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Jepson Interchange (more information)
©Copyright 1993 by the Regents of the University of California

  • Up-to-date information about California vascular plants is available from the Jepson eFlora.



Raymond Cranfill, except as specified

Annual or perennial herb, often rhizomed, often of wet open places, generally monoecious; roots fibrous, hairy
Stem generally 3-sided
Leaves often 3-ranked; sheath generally closed; ligule generally 0; blade (0) various, parallel-veined
Inflorescence: spikelets variously clustered; flowers generally sessile in axil of flower bract
Flower small, generally wind-pollinated; perianth 0 or bristle-like; stamens generally 3, anthers attached at base, 4-chambered; ovary superior, 1-chambered, 1-ovuled, style 2–3-branched
Fruit: achene, generally 3-sided
Genera in family: ± 110 genera, 3600 species: worldwide, especially temp
Reference: [Tucker 1987 J Arnold Arbor 68:361–445]
Difficult: taxa differ in technical characters of inflorescence and fruit.



Joy Mastrogiuseppe

Perennial, cespitose or from rhizomes, generally monoecious
Stem generally sharply 3-angled, generally solid
Leaves 3-ranked, generally glabrous except generally scabrous on midrib, margin; sheath closed, back (blade side of stem) green, ribbed, front generally thin, translucent, forming generally U-shaped mouth at top
Inflorescence: spikelets generally several–many, arrayed in raceme, panicle, or head-like cluster, each 1–many-flowered, generally subtended by a spikelet bract
Flowers unisexual, each subtended by 1 flower bract; perianth 0
Staminate flower: stamens generally 3
Pistillate flower enclosed by perigynium (sac-like bract); perigynium body 2–3-sided or round, wall generally delicate; perigynium beak tip open, often notched; style 1, generally deciduous, stigmas 2–4, exserted
Fruit 2–4-sided
Etymology: (Latin: cutter, from sharp leaf and stem edges)
Reference: [Standley 1985 Syst Bot Monogr 7:1–106]
Fully mature perigynia needed for identification, so are described under "FR" (long-persistent perigynia are often atypical); perigynium "front" faces spikelet axis; "fruit" refers to achene body (excluding beak). "Shredding" lower leaf sheath fronts become a network or fringe of veins; some others shred longitudinally only. Difficult because of many species and minute key characters; longer key statements and descriptions are designed to enhance both ease and probability of correct identification. Group descriptions are assumed in specific descriptions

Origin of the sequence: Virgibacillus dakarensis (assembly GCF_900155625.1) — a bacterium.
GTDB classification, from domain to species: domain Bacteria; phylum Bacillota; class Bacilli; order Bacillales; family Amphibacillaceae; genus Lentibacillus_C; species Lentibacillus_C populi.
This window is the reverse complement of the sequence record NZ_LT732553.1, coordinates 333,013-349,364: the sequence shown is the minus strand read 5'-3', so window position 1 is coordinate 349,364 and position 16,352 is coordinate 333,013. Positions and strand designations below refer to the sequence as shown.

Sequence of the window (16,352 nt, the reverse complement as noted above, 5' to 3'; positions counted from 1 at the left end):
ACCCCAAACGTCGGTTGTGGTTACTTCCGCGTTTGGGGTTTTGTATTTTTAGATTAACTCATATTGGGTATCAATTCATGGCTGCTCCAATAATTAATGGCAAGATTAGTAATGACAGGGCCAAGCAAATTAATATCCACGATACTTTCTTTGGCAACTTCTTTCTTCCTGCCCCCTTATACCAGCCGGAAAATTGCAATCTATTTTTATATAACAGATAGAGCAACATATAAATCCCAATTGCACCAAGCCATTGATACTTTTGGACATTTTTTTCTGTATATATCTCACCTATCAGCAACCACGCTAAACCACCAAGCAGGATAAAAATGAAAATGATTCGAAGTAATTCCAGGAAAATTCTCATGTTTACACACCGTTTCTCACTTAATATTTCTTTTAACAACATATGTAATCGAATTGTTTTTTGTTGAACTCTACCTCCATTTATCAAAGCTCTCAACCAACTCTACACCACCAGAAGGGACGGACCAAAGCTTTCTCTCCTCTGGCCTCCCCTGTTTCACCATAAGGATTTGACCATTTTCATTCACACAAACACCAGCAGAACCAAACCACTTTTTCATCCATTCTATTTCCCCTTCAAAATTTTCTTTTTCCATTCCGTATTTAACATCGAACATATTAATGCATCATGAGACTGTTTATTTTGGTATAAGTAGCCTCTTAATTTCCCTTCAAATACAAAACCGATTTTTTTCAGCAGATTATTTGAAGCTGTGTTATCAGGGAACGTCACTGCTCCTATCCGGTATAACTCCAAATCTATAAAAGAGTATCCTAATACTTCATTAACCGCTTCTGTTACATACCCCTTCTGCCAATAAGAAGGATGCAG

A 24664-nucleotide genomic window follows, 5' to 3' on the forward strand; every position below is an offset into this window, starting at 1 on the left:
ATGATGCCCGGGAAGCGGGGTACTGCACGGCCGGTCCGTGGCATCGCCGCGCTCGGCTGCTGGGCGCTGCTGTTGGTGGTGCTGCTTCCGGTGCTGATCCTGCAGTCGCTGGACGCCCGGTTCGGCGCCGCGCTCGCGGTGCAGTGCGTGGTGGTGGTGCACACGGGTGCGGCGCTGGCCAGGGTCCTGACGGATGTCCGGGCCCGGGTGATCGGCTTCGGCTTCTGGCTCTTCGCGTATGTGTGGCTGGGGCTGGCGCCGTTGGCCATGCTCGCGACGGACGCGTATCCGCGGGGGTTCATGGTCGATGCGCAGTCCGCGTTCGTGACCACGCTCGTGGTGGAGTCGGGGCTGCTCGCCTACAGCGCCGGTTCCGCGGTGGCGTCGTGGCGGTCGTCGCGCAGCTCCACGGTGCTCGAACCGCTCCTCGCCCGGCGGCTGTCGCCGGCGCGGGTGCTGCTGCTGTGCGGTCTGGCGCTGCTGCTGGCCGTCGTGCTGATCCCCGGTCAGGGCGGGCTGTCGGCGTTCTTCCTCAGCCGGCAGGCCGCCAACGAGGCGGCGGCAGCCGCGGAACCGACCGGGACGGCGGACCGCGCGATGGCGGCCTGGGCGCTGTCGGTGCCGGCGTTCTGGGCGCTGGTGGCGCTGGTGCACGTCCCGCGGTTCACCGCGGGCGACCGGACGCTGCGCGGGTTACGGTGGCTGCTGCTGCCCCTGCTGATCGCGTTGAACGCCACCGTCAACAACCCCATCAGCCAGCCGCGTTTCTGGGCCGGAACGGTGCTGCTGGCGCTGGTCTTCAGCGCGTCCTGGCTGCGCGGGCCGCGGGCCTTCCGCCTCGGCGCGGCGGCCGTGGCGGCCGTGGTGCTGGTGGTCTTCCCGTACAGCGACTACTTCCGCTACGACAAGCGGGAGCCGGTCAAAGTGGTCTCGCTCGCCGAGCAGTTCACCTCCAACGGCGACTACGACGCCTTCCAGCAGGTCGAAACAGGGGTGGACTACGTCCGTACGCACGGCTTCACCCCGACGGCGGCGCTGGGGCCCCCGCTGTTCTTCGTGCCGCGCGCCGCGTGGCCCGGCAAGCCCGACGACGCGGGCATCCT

Horticultural information: Many species especially those with rhizomes are INVASIVE. This is one of the most effective genera for knitting moist or wet soil.


C. aquatilis Wahlenb.

(Group 6)
Inflorescence generally open; lowest spikelet bract leaf-like, > 1/2 inflorescence; pistillate flower bract tip often white
Pistillate flower: style often exserted
Fruit: perigynium faces unveined, weakly papillate, beak tip notched < 0.1 mm, glabrous; fruit 1.1–1.8 mm, 0.7–1.6 mm wide, shiny
Chromosomes: 2n=72,74,76,80
Ecology: Wet places
Elevation: < 3200 m.
Bioregional distribution: Northwestern California, High Cascade Range (Butte Co.), High Sierra Nevada, Central Coast, San Bernardino Mountains, Warner Mountains, White and Inyo Mountains
Distribution outside California: to Alaska, e Canada; Europe


var. aquatilis

Leaf: blade 3–8 mm wide; sheath front not purple-dotted, mouth white or pale brown
Inflorescence: lowest internode 2–18 cm; lateral spikelets 1–10 cm, 3–7 mm wide, stalks 0 or generally erect, < 4.2 cm, tip generally pistillate; lowest spikelet bract generally ± = inflorescence
Fruit: perigynium 2–3.6 mm, 1.2–2.3 mm wide, ± red-dotted or -blotched, beak 0.1–0.2 mm, thickened
Chromosomes: 2n=72,76,78,80
Ecology: Habitats of sp.
Bioregional distribution: Klamath Ranges, North Coast Ranges, High Sierra Nevada, San Bernardino Mountains, Warner Mountains, White and Inyo Mountains
Distribution outside California: to Alaska, e Canada; n Europe
Horticultural information: TRY; STBL.

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